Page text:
Re­searcher has fruit flies in sights

Central and North Burnett Times - - WELCOME -

A QUEENS­LAND sci­en­tist is look­ing at ways farm­ers and pas­toral­ists can bet­ter de­fend their crops from an out­break of a dev­as­tat­ing pest that causes mil­lions worth of dam­age to the agri­cul­ture in­dus­try each year.

Dr Mark Schutze, who has been awarded a Smith­so­nian Fel­low­ship, will travel to the United States to work with ex­perts at the Smith­so­nian Na­tional Mu­seum of Nat­u­ral His­tory in Wash­ing­ton to learn more about fruit flies.

Fruit flies are preva­lent across fruit grow­ing re­gions in Queens­land and north­ern New South Wales.

Queens­land Sci­ence Min­is­ter Ian Walker, who an­nounced the fel­low­ship to mark the start of Na­tional Sci­ence Week, said fruit flies posed a sig­nif­i­cant risk to the state’s multi-mil­lion fruit in­dus­try.

He said Dr Schutze was one of five sci­en­tists to be awarded a fel­low­ship this year.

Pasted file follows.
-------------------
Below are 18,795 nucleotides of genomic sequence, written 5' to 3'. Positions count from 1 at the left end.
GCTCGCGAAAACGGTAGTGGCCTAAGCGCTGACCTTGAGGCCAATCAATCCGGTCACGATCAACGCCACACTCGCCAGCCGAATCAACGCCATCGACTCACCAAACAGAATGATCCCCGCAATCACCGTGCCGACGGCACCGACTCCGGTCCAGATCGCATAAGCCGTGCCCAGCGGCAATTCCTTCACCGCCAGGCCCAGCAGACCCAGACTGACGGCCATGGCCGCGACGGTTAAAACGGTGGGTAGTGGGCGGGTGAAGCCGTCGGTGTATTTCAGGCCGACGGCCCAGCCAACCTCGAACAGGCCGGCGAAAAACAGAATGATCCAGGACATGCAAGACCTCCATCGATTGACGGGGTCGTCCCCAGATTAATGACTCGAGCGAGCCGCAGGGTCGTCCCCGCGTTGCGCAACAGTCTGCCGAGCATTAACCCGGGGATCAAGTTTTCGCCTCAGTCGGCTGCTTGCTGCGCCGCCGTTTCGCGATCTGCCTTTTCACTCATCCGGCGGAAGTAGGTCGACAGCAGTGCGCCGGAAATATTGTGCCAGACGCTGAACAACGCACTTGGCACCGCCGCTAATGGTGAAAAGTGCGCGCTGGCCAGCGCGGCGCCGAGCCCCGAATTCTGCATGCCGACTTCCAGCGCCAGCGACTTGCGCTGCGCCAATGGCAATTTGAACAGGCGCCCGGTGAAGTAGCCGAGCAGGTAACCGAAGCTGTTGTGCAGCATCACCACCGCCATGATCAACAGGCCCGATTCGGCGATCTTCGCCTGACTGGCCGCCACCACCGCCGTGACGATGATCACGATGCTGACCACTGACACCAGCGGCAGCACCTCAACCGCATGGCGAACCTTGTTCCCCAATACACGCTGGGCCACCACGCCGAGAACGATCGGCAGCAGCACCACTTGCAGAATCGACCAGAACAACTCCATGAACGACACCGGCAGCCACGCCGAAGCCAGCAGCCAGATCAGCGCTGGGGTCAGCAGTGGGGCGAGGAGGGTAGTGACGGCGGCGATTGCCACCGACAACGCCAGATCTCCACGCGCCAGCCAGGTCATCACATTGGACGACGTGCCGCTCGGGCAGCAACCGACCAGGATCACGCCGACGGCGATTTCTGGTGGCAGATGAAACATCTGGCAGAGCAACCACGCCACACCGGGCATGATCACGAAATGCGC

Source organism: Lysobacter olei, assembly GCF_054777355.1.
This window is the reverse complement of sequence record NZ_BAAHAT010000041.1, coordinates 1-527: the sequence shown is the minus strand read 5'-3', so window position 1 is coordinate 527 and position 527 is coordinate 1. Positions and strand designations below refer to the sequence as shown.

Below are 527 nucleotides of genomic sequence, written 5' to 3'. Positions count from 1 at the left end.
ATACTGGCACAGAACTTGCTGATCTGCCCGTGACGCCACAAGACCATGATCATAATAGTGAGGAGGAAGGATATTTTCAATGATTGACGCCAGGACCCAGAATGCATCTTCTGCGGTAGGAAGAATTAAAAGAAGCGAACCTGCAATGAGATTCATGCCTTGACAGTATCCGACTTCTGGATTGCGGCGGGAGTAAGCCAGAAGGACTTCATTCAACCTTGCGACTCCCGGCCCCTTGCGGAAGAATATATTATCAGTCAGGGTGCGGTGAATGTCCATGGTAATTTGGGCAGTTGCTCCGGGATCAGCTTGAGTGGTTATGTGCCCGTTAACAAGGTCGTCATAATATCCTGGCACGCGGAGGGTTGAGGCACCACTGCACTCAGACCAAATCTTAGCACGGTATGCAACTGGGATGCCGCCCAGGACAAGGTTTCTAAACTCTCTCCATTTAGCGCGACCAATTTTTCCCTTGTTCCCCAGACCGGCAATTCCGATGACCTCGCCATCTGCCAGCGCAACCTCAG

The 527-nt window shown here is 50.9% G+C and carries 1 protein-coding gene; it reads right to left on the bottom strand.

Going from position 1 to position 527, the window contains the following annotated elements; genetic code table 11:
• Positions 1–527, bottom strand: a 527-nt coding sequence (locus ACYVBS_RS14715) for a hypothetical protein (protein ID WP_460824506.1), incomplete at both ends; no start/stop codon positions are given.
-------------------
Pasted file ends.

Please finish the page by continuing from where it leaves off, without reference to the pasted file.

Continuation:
“What Dr Schutze learns and the knowl­edge he brings back will be im­por­tant if we have to face this threat again to pro­tect our fruit in­dus­try,” he said.

“Fruit flies are a ma­jor pest of sub­trop­i­cal and trop­i­cal hor­ti­cul­ture in the Amer­i­cas and it is vi­tal we have the knowl­edge to know what we are deal­ing with and how to con­trol them.

“Fruit flies dev­as­tated Queens­land’s trop­i­cal fruit in­dus­try in 1995, which af­fected more than 700 grow­ers, cost $33.5 mil­lion and took nearly four years to erad­i­cate.”

Fed­eral In­dus­try Min­is­ter Ian Mac­far­lane said Na­tional Sci­ence Week gives Aus­tralians the op­por­tu­nity to learn more about the many ways sci­ence im­proves our health, ben­e­fits our com­mu­ni­ties and ig­nites new ways of think­ing.

Queens­land is the only gov­ern­ment in the world that has a for­mal agree­ment with the Smith­so­nian.

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